• A place I remember as a kid is the primary school assembly hall with its parquet floor, stage, piano. It was a space for jumping over benches, singing hymns, having music lessons. One time a strange woman from England came in to do drama with us. She told us to go on the floor and make ourselves as small as possible. The English lady told us to get up and look at one person who had done it better than anyone else. It was a kid who on the coldest days of the winter only ever had a thin plastic coat. She had folded into herself most successfully in the big assembly hall. Even though she had been in my class for four years, I had never heard this girl with the plastic coat receive praise for anything before.
  • In Andrzej Wajda’s 1958 film Popiol I Diament (Ashes and Diamonds), it’s the first day of peace after the end of the Second World War. How old are you, a policeman asks a boy. 100 years old, he replies. The policeman slaps him. How old are you? he repeats. 101, the boy replies.
  • Later, I thought, what a thing to receive praise for. Making yourself as small as possible.
  • I’ve written, in the past, about how disciplined public arts spaces of architectural stringency are changed, humanised even, by, say, things like tubes of Pringles, plates of sausage rolls, the wires of a Christmas tree. There is something of that disruption in the positioning of the Many Hands sculpture outside the gallery. Its colour and vibrancy, its surrealism contrasts with the concrete, metal and glass of VISUAL’s facade. At the base of that arch there’s what could be huge coloured pebbles. Or big milky sweets. Bodies, bent over, huddled.
  • The shelves of public sculpture created by the children, a rainbow spill of colour, shape and the anarchic power of kids’ imagination. Jane Fogarty made a small maquette of VISUAL where the kids could place their sculptures.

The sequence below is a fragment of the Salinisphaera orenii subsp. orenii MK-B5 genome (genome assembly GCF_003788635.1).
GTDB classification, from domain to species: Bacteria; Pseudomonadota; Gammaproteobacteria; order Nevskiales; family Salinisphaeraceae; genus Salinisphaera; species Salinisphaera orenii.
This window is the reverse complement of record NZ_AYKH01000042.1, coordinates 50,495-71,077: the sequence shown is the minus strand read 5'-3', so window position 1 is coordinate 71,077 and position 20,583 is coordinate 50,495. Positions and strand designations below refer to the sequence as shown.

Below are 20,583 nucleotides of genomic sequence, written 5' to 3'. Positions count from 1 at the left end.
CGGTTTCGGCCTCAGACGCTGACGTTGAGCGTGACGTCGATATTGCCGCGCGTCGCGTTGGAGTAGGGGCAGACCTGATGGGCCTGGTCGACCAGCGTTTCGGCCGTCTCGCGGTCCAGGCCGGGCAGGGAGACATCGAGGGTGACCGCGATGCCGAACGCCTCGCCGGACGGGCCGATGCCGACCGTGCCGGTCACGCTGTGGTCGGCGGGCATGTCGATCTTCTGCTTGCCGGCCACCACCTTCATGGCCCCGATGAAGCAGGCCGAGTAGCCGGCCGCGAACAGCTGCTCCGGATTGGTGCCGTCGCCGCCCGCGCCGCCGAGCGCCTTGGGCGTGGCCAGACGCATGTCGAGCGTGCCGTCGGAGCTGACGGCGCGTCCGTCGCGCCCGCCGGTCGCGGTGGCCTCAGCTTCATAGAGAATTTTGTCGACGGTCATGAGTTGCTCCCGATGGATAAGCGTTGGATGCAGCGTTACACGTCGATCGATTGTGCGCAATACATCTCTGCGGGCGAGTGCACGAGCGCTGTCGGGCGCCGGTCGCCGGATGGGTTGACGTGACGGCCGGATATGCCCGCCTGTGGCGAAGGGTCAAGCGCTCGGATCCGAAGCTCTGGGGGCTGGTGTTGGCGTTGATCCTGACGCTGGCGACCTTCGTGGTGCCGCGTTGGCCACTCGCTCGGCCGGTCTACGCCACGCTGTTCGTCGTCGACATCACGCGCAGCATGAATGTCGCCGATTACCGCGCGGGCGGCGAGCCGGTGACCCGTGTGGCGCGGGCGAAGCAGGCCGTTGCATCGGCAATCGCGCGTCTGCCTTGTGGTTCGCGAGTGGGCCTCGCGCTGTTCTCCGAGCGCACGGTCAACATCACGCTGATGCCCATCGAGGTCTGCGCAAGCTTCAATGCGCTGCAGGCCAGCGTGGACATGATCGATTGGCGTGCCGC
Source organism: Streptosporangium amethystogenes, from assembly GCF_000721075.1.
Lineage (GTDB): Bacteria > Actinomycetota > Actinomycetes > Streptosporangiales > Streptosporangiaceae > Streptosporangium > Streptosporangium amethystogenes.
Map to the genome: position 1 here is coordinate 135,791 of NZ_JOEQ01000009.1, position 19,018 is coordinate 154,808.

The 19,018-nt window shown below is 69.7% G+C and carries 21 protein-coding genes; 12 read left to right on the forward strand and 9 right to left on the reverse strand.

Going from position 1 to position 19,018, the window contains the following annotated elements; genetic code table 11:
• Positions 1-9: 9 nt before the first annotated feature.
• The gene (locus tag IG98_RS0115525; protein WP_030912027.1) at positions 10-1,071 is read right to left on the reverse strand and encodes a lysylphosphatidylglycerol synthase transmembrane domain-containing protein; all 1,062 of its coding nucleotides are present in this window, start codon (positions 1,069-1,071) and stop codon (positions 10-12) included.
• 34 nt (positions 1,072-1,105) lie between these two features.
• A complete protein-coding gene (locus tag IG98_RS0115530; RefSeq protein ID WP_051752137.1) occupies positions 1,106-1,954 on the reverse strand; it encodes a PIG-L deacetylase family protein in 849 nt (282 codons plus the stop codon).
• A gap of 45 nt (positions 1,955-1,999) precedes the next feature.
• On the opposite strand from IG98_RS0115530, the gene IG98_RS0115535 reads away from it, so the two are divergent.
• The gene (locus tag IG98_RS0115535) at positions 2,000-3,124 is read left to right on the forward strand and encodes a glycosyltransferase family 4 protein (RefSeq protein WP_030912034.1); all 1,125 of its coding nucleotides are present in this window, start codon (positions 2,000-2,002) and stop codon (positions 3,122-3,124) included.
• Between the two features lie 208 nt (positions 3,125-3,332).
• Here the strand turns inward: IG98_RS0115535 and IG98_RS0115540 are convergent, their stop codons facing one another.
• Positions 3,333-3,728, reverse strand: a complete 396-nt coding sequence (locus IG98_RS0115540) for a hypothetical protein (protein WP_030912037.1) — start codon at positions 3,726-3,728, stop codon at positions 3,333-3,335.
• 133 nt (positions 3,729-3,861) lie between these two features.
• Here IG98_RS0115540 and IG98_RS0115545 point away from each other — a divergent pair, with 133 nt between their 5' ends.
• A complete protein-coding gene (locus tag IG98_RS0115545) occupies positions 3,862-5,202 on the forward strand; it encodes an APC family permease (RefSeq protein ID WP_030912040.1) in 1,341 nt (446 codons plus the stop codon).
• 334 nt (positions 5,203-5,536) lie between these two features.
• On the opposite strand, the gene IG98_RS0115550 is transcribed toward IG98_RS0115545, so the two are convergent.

• In a video, Eilis O’Connell recalls her childhood and says, of art, ‘Making wasn’t mysterious. It was something natural.’
  • Another place, the Sligo Park Hotel. The Pushkin Trust ran a residential arts course there for 50 Irish school teachers with sessions in dance, environmental art, writing, sculpture. Before unpacking my stuff, I went to reception to check that I didn’t have to share the room with someone else. ‘In a hotel, you get the room to yourself,’ the receptionist told me. I wasn’t used to teachers being shown such largesse. In the function rooms of the hotel, we were invited to write, draw, dance. We were shy, unsure. We hung back.
  • I read that Mona Hatoum’s video work, There is so much I want to say, was filmed in Vancouver and transmitted to Vienna during a Slowscan video exchange. The screen is repeatedly wiped with iterations of a woman with a man’s hands over her mouth in different configurations. Her eyes flick to the side, but to me, she never looks panicked, or angry. She looks regretful, watchful, resigned, weary. At one point it seems that her own hands are placed on his, but there is no kinetic energy suggesting she might try to tear them away. When her teeth appear, momentarily, it feels like a triumph.
  • The accompanying words, So much I want to say, are repeated over and over, until I imagine that there are different stresses with each new utterance. I think I can also hear a door opening and closing, coughing, distant music. So much I want to say. So much I want to say.
  • I must be honest with you. I have not seen the second Mona Hatoum piece, Eyes Skinned, which uses footage documenting the 1982 massacre of Palestinians in Beirut refugee camps. It wasn’t available on Vimeo so I couldn’t see it on my phone. But what I did do was read Chitra Ramaswamy’s brilliant account of watching the film in her kitchen in Leith. And so I imagined the film and its contents. Will you be surprised when I say it wasn’t hard to do that?

Wendy Erskine is the author of two prize-winning collections of short stories, Sweet Home and Dance Move. She has also edited a collection of writing ’about art in the home and the home as art’, titeld well I just kind of like it.

Eilis O'Connell, In the Roundness of Being; Jane Fogarty, Many Hands; and Mona Hatoum, Eyes Skinned and So much I want to say are all at VISUAL Carlow, 17 February – 12 May 2024